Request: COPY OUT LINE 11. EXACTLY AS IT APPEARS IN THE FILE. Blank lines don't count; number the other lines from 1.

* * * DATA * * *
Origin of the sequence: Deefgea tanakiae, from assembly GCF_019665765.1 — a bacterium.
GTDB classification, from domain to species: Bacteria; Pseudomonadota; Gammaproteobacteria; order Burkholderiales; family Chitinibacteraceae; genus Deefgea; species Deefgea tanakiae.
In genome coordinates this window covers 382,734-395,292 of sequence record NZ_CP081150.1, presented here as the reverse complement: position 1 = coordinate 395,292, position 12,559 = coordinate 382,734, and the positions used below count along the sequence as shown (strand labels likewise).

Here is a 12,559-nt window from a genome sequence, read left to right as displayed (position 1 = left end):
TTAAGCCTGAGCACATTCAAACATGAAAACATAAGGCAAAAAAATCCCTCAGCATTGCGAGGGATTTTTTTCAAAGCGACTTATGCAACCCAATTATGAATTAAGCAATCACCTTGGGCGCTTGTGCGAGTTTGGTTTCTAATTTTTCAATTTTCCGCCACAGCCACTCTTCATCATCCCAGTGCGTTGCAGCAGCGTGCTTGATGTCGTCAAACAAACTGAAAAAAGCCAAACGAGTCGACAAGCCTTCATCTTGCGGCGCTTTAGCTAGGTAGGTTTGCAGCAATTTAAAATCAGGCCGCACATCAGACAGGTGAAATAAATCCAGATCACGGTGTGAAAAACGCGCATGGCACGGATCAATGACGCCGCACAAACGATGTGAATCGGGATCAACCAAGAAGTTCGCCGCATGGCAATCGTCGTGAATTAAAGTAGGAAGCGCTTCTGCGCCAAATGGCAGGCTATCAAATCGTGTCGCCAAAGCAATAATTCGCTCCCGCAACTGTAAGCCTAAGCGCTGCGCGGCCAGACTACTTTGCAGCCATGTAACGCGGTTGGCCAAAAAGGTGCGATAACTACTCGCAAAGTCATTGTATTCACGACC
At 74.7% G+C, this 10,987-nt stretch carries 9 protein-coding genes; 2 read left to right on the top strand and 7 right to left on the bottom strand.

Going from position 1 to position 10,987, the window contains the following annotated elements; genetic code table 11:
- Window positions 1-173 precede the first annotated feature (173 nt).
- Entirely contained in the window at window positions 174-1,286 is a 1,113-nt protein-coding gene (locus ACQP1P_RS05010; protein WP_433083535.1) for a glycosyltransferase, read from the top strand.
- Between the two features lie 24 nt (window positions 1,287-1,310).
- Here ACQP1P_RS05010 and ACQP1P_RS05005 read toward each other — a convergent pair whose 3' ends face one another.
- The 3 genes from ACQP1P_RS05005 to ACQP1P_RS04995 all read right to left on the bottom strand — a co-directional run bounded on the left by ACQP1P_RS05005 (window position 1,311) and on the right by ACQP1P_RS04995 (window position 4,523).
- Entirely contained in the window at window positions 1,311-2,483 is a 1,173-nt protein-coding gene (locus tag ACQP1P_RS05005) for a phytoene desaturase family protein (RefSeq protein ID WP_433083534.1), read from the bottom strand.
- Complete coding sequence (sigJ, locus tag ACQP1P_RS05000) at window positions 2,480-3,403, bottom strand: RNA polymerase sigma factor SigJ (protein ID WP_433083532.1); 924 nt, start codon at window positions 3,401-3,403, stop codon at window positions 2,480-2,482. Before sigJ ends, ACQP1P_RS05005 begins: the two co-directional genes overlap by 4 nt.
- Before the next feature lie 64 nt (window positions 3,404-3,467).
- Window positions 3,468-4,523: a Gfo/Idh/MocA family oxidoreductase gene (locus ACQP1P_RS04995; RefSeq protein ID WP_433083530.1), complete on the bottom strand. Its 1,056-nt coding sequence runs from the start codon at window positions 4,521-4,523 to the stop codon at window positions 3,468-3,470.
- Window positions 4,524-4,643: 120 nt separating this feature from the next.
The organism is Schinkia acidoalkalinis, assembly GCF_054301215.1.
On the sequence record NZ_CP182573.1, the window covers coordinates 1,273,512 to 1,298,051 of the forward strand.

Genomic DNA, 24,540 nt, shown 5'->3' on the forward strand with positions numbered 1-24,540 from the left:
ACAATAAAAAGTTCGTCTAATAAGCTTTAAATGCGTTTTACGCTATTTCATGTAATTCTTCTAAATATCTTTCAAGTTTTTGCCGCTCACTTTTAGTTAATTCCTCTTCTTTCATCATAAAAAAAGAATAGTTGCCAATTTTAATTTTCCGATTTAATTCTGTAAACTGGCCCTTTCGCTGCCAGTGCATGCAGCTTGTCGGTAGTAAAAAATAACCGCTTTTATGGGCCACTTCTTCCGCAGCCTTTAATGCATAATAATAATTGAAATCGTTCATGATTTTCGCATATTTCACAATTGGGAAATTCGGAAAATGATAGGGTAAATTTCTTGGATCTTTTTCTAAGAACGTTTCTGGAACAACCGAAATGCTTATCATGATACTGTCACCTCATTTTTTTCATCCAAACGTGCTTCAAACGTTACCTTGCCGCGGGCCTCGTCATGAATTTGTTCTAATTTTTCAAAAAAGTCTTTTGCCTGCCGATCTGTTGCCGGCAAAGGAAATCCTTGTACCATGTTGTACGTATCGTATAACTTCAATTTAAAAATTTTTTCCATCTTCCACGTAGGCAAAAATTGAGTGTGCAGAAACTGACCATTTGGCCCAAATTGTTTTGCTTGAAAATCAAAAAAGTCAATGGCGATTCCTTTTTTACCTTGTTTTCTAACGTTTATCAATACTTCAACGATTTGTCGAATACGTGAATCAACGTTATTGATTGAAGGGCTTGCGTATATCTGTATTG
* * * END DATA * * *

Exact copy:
- Here ACQP1P_RS05010 and ACQP1P_RS05005 read toward each other — a convergent pair whose 3' ends face one another.